Virginia's Governor Youngkin Served With Legal Demand to Arrest Supreme Court Protesters

Virginia Criminal Statute Mandates Arrest; Police Can't Simply "Monitor" and "Assist"
 
WASHINGTON, D.C., D.C. - May 9, 2022 - PRLog -- Shortly after announcing that he would send police to the homes of Supreme Court justices in Virginia at which pro-choice supporters had threatened to protest, but that he would instruct the police to simply "monitor the situation" and possibly "assist" others, Virginia Governor Glenn Youngkin and his aides were served with a legal demand that he enforce a Virginia statute which makes all such protests near residences criminal.

The governor and the chief of police were put on formal notice that Virginia's § 18.2-419 makes any picketing near a residence a crime even if it remains entirely peaceful, and that ignoring a crime being committed in the presence of law enforcement officials violates their legal duty to arrest the violators, and the Governor's sworn duty to see that the laws of Virginia are enforced and not flouted.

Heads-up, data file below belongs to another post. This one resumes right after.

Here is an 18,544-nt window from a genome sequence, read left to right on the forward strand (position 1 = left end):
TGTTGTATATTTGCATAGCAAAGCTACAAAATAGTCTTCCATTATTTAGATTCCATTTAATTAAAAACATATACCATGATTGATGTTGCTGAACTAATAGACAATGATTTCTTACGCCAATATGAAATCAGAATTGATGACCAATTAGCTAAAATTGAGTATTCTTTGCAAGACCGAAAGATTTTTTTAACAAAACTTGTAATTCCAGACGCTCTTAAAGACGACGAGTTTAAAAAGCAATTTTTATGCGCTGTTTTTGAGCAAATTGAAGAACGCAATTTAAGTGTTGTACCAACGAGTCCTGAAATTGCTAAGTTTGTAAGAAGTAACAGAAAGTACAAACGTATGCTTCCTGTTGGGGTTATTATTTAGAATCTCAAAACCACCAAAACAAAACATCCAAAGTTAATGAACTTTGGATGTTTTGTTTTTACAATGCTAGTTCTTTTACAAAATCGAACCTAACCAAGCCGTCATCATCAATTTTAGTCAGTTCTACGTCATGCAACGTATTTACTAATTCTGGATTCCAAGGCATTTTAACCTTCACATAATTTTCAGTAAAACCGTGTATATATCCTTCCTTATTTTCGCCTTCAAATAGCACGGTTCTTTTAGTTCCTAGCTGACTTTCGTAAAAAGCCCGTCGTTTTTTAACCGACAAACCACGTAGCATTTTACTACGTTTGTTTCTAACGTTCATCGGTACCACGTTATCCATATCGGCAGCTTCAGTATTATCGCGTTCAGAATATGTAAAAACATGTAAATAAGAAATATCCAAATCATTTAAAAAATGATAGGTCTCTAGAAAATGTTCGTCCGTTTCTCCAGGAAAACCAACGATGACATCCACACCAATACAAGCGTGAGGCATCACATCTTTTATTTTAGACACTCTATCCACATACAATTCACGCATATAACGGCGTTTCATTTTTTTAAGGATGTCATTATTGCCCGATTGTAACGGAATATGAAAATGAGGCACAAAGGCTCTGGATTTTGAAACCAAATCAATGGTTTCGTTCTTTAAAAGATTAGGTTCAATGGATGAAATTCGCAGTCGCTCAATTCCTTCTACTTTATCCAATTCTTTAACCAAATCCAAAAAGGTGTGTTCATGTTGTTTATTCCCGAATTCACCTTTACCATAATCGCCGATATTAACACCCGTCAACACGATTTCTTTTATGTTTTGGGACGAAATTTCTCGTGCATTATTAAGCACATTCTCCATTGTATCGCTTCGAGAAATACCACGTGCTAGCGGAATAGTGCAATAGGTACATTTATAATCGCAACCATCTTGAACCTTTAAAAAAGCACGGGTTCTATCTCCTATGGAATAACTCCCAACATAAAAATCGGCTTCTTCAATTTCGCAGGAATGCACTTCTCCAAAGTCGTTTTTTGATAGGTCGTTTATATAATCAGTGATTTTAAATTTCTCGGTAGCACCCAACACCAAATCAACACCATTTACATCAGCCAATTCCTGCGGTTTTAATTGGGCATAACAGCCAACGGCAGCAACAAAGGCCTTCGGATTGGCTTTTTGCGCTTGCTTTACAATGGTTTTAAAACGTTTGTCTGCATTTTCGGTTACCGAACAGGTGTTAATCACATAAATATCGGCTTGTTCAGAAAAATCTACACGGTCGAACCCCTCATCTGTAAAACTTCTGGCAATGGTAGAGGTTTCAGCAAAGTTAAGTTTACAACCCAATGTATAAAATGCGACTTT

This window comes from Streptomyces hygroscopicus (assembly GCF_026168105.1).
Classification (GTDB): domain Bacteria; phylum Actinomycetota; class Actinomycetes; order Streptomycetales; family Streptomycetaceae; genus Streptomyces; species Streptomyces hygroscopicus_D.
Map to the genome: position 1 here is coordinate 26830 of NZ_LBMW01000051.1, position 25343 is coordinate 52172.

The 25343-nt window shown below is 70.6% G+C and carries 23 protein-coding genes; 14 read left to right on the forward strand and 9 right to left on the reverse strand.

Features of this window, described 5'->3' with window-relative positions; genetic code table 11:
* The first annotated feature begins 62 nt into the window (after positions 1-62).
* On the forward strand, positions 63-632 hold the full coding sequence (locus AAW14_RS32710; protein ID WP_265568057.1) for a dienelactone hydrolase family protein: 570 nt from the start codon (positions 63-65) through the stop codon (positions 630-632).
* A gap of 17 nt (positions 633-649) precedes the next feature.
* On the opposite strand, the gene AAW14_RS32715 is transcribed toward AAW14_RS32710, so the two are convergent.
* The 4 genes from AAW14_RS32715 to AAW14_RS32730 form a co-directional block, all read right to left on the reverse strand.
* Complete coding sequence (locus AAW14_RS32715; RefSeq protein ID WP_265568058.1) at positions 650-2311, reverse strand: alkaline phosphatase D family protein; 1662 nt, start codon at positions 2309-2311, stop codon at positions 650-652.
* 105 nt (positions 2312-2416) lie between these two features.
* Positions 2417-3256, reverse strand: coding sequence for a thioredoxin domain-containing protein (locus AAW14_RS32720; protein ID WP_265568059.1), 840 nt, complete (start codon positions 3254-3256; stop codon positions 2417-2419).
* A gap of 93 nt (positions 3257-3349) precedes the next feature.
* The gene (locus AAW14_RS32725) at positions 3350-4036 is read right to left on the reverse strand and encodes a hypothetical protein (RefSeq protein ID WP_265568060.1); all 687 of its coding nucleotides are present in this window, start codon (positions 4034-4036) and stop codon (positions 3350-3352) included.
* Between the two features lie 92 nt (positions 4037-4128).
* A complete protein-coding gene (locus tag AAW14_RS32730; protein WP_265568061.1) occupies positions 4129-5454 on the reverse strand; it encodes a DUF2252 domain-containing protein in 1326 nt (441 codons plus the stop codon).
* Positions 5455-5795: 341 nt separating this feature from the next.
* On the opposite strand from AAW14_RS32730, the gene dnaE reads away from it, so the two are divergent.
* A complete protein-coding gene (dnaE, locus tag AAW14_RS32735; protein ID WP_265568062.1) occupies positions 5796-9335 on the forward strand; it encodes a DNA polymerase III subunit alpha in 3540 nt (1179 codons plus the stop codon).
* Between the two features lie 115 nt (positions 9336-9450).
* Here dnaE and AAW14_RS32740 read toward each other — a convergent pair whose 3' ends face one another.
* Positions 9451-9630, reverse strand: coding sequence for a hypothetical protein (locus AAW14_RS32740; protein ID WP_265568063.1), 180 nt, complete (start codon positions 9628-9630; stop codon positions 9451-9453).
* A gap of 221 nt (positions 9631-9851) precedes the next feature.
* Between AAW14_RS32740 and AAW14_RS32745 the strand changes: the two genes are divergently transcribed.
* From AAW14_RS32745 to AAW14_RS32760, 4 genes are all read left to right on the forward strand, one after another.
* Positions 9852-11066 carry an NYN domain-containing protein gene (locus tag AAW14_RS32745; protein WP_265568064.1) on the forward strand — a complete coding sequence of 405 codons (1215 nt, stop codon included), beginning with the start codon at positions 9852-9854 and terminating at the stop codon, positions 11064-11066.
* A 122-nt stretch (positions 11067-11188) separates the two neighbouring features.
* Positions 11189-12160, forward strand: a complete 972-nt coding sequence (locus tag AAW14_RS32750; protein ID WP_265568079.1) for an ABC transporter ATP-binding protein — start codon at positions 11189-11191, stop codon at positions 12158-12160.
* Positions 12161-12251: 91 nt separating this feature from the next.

The statute mandates that:  "Any person who shall engage in picketing before or about the residence or dwelling place of any individual, or who shall assemble with another person or persons in a manner which disrupts or threatens to disrupt any individual's right to tranquility in his home, shall be guilty of a Class 3 misdemeanor."

This is important, notes public interest law professor John Banzhaf, because the corresponding federal statute, § 18 U.S.C. 1507, only makes picketing or parading in or near a building or residence occupied or used by a judge criminal if it is done "with the intent . . . of influencing any judge . . ., in the discharge of his duty."

Thus it is not clear that any federal officers [e.g.. U.S. Marshals, Secret Service members, Supreme Court police, etc.] who might be on scene would - or even legally could - arrest persons who picket or protest near a justice's residence in Virginia without direct evidence in their possession of the specific intent which the federal statute requires.  It is even more doubtful that they would - or even legally could - arrest protestors for violating Virginia's criminal statute.

Professor Banzhaf, whose legal complaint led to a criminal investigation of former president Donald Trump in Fulton County, Georgia, and whose legal actions years earlier helped lead to the appointment of special prosecutors to investigate former president Richard Nixon, noted that there is legal precedent for using this statute against protestors.

jbanzhaf3ATgmail.com   @profbanzhaf

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